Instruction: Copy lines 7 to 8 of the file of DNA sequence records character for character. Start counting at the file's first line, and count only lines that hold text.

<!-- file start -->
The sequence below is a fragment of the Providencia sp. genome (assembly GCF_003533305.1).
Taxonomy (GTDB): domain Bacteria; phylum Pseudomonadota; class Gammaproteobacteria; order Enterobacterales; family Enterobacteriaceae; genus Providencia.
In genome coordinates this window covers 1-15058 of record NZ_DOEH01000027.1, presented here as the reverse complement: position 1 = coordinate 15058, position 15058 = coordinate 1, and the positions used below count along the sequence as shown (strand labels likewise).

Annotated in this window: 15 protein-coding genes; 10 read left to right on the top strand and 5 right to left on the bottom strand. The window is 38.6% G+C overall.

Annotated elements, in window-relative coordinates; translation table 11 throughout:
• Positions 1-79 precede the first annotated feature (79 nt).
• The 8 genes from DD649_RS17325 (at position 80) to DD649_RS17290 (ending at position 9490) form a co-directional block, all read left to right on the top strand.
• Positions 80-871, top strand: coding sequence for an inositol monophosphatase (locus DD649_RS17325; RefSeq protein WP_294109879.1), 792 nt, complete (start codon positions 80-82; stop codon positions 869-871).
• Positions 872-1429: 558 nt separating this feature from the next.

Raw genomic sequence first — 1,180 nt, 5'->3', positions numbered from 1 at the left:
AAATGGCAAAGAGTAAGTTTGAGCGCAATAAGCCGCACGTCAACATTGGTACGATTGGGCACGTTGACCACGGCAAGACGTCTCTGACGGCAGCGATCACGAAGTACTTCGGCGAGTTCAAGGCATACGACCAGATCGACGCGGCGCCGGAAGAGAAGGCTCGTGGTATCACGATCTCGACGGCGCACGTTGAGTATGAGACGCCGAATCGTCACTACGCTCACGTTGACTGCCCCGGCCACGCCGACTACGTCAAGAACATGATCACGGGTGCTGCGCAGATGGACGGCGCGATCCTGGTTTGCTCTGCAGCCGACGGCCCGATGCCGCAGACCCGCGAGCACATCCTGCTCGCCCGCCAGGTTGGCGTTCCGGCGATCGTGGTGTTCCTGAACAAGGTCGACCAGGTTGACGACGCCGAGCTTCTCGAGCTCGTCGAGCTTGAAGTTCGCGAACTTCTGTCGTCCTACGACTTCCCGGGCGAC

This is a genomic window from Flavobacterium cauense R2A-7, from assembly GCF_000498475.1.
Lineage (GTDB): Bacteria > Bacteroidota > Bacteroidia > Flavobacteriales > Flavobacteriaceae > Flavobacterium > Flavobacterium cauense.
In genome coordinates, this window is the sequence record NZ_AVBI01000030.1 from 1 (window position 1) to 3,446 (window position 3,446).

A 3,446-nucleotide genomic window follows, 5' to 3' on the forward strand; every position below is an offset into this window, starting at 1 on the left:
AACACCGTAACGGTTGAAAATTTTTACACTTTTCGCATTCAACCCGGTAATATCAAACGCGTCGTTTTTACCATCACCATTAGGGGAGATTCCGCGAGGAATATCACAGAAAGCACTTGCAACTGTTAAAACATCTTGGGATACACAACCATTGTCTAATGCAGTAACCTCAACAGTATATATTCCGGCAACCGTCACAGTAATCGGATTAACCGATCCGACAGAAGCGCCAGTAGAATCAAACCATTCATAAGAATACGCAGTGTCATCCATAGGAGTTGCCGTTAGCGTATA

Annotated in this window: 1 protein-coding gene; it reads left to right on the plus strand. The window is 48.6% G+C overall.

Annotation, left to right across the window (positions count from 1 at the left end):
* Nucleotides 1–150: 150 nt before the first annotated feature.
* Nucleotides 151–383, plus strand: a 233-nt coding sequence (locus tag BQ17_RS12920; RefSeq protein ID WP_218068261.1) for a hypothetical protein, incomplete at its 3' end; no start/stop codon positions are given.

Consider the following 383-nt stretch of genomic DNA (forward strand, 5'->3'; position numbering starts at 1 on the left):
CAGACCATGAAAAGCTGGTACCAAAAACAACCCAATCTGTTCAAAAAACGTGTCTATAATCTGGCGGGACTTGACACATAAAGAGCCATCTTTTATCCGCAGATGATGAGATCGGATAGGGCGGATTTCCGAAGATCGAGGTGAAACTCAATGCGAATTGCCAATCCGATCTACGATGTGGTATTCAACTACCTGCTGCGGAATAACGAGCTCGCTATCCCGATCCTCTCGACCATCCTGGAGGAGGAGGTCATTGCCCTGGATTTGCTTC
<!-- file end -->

• The 8 genes from DD649_RS17325 (at position 80) to DD649_RS17290 (ending at position 9490) form a co-directional block, all read left to right on the top strand.
• Positions 80-871, top strand: coding sequence for an inositol monophosphatase (locus DD649_RS17325; RefSeq protein WP_294109879.1), 792 nt, complete (start codon positions 80-82; stop codon positions 869-871).